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The Semiahmoo Secondary senior girls volleyball team in action earlier this season.
This school year has marked the long-awaited return of sports to gyms and fields throughout the district, and students and staff alike are happy to be back in the game safely under
provincial health guidelines.
Since September, schools have been permitted to bring sports back, with certain restrictions, for the first time since the spring 2020 season was suspended due to the pandemic.
"Sports are such a big part of the culture of our schools, and a lot of planning has gone into bringing them back," said Surrey Secondary Schools Athletic Association president Courtney O'Brien, who is a vice-principal at Clayton Heights Secondary. "We always collaborate with athletic directors and coaches, but now we've worked with people from different parts of the community and the district and other districts to see what's working well and how we can provide a safe return to sports for kids."
Surrey Elementary Schools Athletic Association president Scott McIndoe said sports offer a significant opportunity for students to bond outside of the classroom, which was limited last year to health and safety concerns. With the removal of cohorts, for example, his students at Crescent Park Elementary have had a chance to compete against students from other schools. Their first volleyball game, he said, was particularly special.
"To actually have other kids from another school, I'd say the first 20 minutes felt like the Twilight Zone – the kids were like, 'Is this real again?'" he recalled with a laugh. "But they were really excited, it was great to see."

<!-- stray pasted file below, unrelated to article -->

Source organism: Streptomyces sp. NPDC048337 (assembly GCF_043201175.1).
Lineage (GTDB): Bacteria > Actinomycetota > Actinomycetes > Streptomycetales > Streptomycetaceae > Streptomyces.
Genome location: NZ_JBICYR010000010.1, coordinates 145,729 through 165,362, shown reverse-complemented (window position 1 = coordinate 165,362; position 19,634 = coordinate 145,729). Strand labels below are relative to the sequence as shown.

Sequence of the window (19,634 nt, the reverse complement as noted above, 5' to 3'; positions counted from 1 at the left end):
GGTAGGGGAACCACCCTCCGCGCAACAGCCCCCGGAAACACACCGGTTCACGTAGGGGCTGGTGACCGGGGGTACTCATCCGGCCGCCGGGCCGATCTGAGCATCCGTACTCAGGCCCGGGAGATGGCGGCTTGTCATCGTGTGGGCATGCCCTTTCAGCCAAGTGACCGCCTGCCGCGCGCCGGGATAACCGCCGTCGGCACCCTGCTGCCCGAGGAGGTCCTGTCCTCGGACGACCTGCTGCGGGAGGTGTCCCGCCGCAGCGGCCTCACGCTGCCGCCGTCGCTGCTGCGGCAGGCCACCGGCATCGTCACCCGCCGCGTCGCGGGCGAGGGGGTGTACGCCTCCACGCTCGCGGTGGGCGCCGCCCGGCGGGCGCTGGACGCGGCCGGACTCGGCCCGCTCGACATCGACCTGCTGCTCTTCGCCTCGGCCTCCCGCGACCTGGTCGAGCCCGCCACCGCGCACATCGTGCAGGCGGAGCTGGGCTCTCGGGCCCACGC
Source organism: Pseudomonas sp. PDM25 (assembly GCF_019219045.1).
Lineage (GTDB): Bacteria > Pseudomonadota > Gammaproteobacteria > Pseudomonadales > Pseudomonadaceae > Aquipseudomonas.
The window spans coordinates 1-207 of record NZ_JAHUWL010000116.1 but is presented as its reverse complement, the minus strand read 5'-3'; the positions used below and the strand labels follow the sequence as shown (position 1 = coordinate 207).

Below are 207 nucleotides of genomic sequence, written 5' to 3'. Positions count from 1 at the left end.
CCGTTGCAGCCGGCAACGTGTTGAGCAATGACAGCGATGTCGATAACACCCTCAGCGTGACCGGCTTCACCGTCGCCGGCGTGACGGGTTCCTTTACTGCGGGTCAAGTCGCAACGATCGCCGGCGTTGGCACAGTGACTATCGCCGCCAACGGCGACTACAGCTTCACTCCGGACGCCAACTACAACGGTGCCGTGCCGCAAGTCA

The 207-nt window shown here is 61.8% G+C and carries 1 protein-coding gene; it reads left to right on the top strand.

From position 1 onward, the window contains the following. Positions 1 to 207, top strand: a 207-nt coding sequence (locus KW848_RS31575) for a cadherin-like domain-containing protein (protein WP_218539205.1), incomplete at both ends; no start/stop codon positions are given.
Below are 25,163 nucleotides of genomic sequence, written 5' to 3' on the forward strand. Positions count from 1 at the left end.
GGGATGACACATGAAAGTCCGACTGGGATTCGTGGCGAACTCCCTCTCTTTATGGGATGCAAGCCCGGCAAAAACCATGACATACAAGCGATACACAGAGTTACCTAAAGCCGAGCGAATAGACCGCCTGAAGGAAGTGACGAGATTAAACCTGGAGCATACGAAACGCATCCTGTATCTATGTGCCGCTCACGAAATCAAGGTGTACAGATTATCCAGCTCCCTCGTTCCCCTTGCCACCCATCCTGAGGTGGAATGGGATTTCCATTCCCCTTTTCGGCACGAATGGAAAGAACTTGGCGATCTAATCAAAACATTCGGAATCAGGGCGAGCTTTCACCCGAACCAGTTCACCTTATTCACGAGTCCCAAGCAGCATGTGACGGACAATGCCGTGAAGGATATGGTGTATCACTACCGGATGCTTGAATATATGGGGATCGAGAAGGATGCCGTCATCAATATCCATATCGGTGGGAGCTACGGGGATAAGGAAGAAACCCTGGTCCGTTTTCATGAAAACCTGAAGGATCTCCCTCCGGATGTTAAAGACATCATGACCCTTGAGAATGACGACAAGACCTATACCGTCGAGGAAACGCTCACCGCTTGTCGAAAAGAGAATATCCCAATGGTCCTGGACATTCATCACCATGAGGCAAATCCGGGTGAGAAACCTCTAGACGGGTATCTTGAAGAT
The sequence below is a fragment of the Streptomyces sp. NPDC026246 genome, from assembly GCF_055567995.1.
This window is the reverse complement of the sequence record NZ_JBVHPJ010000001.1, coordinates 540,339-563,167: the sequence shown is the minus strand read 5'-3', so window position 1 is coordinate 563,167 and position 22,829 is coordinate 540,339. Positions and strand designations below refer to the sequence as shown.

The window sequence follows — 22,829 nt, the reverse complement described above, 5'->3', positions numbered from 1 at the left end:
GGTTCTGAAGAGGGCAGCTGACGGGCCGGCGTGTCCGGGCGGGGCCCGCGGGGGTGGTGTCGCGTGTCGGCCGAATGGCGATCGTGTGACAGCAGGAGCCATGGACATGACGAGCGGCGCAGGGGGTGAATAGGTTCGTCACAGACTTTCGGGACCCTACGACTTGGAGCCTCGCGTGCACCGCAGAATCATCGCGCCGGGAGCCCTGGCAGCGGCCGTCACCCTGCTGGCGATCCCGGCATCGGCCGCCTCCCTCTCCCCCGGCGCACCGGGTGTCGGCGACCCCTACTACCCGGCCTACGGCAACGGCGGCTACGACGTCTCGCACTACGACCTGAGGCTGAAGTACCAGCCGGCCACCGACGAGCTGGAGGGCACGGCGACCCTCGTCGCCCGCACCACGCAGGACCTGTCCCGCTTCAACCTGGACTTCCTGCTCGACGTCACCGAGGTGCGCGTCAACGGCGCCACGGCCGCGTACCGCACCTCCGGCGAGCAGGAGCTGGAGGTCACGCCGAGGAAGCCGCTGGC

Another significant change this year involves spectators, with capacity limits at secondary sports functions (up to 50 people or 50% capacity, whichever is greater), and the absence of spectators at elementary sports, except outdoors.
"Because secondary schools are larger, there is more space for spectators," said health and safety officer Vanessa Ezaki. "They might have dedicated bleachers to hold all those people, whereas in elementary gyms, there isn't as much room for parents and visitors."
Fans must also follow
visitor protocols, including daily health checks, wearing masks, frequent hand hygiene and respecting others' personal space.
The Lord Tweedsmuir junior varsity football team gets a pep talk during one of this season's games.
McIndoe and O'Brien both said their students missed the camaraderie that comes with team sports, and they are excited to play together again now with extracurriculars back and provincial championships starting up.
"They cheer each other on," said McIndoe. "Being able to share that excitement with students outside your classroom, especially at the Grade 6 and 7 level, it's so important to have that community."
"Everyone's just happy to be back, seeing kids back in the gym, having a good time," said O'Brien. "I think we've done the best that we can and the kids and parents are appreciative.
"We're in a good place and I hope things continue this way."